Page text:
I must confess that I’m growing weary of the mantra that the failure of the Church of England (COE) to ordain women into the episcopacy is the fault of a few geriatric conservatives among the laity who have been exercising a disproportionate degree of power. For instance, see Sarah Coakley’s piece at ABC Religion and Ethics where she says: “[I]t has long been noted that the House of Laity contains more than its expected share of conservative, elderly or bureaucratically-inclined church people.” So much for encouraging a broad church and listening to our elders! Moreover, British PM David Cameron has said that the COE should “get with the programme.” Cameron’s remarks summarize my concern. I can understand people advocating the elevation of women to the episcopacy as a matter of scriptural principle and missional imperative, in fact I’m broadly sympathetic, but I’m hearing others advocate the position because there is a widespread belief that the church, as a state church no less, is morally obliged to mirror the values of society. To which I would reply, “Ahm, no it’s bloody not.” This is the Church of England, not Die Deutsche Reichskirche we are dealing with here. We are not beholden to the state to do its bidding in social policy.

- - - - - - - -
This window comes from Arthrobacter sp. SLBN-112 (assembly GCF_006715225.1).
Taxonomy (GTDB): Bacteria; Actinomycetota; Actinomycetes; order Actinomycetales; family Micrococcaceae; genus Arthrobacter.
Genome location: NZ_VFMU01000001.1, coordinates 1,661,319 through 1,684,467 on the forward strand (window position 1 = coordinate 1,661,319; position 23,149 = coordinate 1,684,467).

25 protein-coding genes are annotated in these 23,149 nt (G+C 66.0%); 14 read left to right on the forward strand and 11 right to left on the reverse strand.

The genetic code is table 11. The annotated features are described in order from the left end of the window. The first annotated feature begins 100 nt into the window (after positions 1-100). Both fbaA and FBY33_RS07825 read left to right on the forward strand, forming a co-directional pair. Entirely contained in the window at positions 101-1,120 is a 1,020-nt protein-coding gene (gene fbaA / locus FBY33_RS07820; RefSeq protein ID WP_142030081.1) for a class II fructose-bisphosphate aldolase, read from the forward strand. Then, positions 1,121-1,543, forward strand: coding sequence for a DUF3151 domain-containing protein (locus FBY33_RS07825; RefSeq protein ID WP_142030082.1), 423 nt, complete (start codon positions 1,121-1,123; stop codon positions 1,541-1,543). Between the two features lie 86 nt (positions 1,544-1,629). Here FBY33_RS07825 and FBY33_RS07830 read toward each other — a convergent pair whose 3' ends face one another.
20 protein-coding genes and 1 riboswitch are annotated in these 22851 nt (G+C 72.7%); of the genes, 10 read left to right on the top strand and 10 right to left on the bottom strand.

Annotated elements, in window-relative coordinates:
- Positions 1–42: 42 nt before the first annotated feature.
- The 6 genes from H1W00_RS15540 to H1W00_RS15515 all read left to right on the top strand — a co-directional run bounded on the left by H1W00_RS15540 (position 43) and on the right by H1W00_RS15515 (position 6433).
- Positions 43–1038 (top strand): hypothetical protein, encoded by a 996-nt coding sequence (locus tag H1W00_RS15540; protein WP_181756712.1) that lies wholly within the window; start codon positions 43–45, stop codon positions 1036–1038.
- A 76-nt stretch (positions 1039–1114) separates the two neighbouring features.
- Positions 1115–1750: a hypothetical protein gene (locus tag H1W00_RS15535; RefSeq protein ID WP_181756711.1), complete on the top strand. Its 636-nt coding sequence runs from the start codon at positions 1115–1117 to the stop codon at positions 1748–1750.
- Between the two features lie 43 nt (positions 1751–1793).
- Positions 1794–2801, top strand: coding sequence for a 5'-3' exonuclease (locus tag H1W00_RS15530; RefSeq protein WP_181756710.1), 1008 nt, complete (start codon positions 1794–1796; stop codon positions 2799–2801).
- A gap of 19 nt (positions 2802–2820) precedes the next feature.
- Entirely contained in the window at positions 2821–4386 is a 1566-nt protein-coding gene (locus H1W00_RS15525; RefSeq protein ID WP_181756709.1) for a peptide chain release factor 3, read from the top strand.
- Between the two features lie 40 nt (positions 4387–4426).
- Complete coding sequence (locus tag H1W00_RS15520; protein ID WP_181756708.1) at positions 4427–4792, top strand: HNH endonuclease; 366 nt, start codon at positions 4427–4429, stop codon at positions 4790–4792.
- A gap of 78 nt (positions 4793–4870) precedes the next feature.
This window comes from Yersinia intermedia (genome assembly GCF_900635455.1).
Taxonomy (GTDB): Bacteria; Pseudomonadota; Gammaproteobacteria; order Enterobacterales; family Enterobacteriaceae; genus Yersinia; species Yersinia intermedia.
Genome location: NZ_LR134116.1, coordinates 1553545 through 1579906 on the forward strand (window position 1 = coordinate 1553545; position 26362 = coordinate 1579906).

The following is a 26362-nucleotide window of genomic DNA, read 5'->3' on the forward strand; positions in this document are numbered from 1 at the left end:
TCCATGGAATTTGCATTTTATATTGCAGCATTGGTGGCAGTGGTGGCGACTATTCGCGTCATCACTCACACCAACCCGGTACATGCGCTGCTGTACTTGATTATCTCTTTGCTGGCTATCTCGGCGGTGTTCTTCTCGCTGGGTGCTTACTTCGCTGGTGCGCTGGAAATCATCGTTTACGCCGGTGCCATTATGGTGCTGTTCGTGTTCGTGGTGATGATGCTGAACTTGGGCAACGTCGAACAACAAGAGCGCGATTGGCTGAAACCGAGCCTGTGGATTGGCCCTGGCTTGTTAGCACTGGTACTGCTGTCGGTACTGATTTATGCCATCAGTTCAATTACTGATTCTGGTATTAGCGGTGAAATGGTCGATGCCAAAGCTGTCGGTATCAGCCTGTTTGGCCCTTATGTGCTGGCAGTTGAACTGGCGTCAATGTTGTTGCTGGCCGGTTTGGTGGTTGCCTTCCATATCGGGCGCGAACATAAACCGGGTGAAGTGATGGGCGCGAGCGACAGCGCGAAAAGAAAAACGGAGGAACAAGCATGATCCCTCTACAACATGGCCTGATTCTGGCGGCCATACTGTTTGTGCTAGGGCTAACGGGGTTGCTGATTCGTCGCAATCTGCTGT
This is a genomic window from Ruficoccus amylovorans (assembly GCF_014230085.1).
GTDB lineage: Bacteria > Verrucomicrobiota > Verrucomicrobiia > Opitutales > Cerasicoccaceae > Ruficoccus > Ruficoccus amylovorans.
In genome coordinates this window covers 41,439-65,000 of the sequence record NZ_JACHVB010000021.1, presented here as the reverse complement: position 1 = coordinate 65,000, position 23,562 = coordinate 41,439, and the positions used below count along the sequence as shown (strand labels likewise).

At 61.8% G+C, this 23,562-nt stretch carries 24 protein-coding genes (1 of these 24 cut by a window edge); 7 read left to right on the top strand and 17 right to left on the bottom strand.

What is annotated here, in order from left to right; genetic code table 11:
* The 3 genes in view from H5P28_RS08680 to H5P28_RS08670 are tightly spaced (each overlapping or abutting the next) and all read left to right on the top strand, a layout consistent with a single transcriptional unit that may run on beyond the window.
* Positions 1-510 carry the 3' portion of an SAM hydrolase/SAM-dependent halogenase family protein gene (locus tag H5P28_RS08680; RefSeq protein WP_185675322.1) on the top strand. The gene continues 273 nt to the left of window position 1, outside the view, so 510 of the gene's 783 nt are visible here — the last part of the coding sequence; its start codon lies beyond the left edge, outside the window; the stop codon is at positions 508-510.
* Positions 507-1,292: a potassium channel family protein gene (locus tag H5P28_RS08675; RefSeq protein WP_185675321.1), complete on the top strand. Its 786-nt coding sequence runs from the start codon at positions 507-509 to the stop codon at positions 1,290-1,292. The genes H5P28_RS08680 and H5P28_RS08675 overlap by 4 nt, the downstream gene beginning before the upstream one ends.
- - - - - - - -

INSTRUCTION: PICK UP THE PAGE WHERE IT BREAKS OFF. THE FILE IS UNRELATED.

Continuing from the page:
According to Wright:
It won’t do to say, then, as David Cameron did, that the Church of England should “get with the programme” over women bishops. And Parliament must not try to force the Church’s hand, on this or anything else. That threat of political interference, of naked Erastianism in which the State rules supreme in Church matters, would be angrily resisted if it attempted to block reform; it is shameful for “liberals” in the Church to invite it in their own cause. The Church that forgets to say “we must obey God rather than human authorities” has forgotten what it means to be the Church. The spirit of the age is in any case notoriously fickle. You might as well, walking in the mist, take a compass bearing on a mountain goat.
Now Wright believes in women bishops (see this video), so his criticism here is quite acute.
Note: I should add that my own ebook on women and ministry will be released on Christmas day by Zondervan along with two other ebooks on the same topic by John Dickson and Katherine Keller. More anon!